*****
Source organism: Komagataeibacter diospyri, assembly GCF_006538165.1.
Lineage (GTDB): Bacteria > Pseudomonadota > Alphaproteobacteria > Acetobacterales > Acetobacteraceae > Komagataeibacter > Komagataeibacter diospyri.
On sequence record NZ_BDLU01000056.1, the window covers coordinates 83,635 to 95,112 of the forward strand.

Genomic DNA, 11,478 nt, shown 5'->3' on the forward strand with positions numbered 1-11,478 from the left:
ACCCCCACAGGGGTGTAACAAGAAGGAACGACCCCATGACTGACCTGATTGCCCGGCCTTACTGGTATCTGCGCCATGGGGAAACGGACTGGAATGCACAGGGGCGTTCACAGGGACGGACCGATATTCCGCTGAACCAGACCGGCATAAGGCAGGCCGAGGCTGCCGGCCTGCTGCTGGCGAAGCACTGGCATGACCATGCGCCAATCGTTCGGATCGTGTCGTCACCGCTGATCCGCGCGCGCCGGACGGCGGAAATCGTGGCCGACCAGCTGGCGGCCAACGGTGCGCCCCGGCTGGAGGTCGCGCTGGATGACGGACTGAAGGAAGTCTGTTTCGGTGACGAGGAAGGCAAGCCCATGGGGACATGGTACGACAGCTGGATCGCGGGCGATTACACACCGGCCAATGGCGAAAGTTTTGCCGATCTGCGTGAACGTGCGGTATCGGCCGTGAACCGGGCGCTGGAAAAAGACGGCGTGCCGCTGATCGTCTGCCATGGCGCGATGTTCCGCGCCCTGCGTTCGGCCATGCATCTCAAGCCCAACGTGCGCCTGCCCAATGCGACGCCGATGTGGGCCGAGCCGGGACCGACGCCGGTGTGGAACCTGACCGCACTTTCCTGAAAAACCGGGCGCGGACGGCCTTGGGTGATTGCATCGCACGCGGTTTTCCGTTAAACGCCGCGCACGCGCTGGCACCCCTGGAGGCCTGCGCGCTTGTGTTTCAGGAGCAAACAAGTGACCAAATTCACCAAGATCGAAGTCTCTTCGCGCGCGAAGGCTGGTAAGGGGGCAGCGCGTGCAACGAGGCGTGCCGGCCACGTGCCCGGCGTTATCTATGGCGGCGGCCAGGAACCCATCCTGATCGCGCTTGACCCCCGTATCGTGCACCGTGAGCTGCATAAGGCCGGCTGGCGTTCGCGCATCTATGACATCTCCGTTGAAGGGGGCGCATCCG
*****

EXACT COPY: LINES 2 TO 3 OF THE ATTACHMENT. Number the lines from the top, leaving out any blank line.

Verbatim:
Lineage (GTDB): Bacteria > Pseudomonadota > Alphaproteobacteria > Acetobacterales > Acetobacteraceae > Komagataeibacter > Komagataeibacter diospyri.
On sequence record NZ_BDLU01000056.1, the window covers coordinates 83,635 to 95,112 of the forward strand.